WASHINGTON - U.S. election-year pledges by both presidential candidates to wean the nation from its foreign oil dependence have vote-winning potential but may be just a pipe dream, energy experts say.
Less than eight weeks before the election, both U.S. presidential candidates this week called for less dependence on foreign oil suppliers like Saudi Arabia, which collectively satisfy about 65 percent of U.S. demand.
"What I'm telling you is we need an energy policy that makes us less dependent on foreign sources of energy," President Bush told a crowd in Huntington, West Virginia, last week.
Bush's speech in the coal-producing state touted conservation, efficiency and cleaner-burning power plants.
Such pronouncements could resonate with voters, but they ring empty with the experts.
Cutting U.S. foreign oil dependence is a "silly notion for politicians," said Herman Franssen, president of the International Energy Associates, Inc. "It's like saying when you're obese that you should stop importing foreign food," he told a Hudson Institute oil panel earlier this week.
"You need to reduce your dependence on (all) oil," Franssen said. "Not foreign oil. Oil."
Democratic contender John Kerry has explicitly attacked what he says is the Bush administration's too-cozy relationship with Saudi Arabia, which is consistently a top U.S. supplier.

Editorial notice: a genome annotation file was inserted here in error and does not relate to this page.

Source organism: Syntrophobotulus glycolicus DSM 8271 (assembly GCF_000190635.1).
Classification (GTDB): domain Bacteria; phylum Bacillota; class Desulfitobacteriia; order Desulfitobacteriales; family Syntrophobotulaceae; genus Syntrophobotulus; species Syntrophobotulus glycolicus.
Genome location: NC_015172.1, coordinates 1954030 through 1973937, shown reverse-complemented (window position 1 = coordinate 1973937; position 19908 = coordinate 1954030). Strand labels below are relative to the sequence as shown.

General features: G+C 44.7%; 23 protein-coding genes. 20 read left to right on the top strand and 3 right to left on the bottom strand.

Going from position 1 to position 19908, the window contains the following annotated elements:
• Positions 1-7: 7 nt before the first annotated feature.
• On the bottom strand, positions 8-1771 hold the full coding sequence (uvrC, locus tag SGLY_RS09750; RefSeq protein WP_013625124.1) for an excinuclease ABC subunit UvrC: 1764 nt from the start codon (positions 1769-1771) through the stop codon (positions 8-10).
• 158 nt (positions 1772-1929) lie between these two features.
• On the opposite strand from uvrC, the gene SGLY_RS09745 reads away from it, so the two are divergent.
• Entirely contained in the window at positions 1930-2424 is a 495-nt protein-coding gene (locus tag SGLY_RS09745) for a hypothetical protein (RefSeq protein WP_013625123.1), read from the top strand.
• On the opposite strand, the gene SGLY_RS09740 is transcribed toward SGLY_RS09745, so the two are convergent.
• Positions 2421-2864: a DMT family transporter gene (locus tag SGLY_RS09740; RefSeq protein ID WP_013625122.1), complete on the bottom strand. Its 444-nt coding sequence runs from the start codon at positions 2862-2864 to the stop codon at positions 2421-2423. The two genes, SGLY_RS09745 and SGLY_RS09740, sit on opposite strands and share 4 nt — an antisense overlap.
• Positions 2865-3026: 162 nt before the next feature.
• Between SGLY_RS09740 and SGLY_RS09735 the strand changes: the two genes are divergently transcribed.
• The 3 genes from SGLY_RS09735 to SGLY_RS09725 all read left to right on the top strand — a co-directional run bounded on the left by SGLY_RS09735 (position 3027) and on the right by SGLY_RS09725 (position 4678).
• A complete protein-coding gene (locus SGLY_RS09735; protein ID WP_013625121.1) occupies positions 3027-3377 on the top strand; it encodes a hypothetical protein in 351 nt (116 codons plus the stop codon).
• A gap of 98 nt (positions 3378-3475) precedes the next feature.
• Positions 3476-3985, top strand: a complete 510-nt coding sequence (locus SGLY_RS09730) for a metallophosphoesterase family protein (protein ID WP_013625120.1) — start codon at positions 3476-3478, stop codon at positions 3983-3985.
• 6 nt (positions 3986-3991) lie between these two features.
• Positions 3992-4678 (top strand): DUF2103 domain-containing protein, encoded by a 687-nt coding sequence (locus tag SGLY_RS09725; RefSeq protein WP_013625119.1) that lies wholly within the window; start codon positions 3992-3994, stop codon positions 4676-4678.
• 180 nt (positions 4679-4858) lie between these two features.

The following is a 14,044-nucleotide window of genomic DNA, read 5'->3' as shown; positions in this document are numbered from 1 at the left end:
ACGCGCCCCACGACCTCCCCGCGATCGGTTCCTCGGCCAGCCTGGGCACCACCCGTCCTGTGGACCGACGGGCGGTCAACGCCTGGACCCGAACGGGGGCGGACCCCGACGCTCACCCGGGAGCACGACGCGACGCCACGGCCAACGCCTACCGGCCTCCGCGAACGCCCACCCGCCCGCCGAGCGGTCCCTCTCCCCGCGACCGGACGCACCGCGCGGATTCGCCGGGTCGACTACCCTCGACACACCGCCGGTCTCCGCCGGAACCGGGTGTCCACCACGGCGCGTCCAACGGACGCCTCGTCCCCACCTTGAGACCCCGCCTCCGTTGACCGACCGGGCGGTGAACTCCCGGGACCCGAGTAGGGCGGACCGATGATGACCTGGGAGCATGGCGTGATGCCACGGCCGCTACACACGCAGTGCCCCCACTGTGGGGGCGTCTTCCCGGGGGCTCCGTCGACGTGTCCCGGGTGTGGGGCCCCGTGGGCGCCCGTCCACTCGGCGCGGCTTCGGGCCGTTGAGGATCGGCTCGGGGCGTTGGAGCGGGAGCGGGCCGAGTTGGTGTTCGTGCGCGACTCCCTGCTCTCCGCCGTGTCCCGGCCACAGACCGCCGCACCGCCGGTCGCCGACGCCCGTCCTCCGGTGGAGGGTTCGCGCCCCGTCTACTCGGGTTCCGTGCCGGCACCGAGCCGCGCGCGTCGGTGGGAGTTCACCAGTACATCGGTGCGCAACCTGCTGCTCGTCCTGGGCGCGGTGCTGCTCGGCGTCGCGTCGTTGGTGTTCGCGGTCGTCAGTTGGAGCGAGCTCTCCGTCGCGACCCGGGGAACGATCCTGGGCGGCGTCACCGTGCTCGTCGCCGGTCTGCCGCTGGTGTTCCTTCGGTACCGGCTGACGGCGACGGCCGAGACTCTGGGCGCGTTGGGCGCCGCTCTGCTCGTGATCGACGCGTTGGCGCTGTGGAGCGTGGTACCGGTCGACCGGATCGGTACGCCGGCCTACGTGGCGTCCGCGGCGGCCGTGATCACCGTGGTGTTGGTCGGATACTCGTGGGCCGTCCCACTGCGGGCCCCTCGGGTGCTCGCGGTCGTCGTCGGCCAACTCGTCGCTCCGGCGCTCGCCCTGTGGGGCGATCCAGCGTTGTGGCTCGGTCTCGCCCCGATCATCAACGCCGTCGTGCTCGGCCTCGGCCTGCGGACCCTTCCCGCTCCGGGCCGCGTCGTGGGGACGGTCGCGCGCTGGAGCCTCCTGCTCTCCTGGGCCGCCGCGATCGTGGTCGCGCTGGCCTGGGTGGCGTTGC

"George W. Bush's energy policy is to trust the big oil companies and the Saudis," Kerry said in prepared remarks in Cincinnati this week. "I want an America that relies on its own ingenuity and innovation, not the Saudi royal family."
Both candidates have called for more conservation, renewable supplies and drilling in some offshore Gulf of Mexico fields. Bush has called for drilling in the Arctic National Wildlife Refuge in Alaska, which Kerry opposes.
Some polls show that such statements have traction with voters, who saw gasoline prices soar over $2 per gallon this year and crude oil prices flirt with $50 per barrel.
"Never has there been more support for self-reliance than there is today," said pollster Frank Luntz. An August Luntz poll of 800 potential voters showed that 50 percent of respondents want more renewable energy sources, while only 6 percent want closer U.S.-Saudi ties.
Kerry's Democratic convention remarks that America rely on "innovation, not the Saudi royal family" for energy was "the best statement in the entire convention," Luntz said. The statement had support of 74 percent of poll respondents.
SAUDIS TO THE RESCUE
With about a quarter of the world's proven crude oil reserves and the only OPEC nation with spare capacity, Saudi Arabia will remain an integral U.S. supplier, experts say.
In past years the kingdom has opened its oil taps to calm panic-stricken markets during two U.S. military actions in the Middle East and an oil workers' strike in Venezuela.
"The Saudis always came to the rescue," Franssen said. "There is no substitute."
Houston analyst Matthew Simmons has questioned the veracity of the Saudis' crude oil reserve estimates and asserted that its oil production is near its peak. The kingdom has repeatedly defended its reserve data as conservative.
"Like it or not we will always need Saudi Arabia," said Simmons, chairman of Simmons and Co. International. "But we should not assume that they will always be there."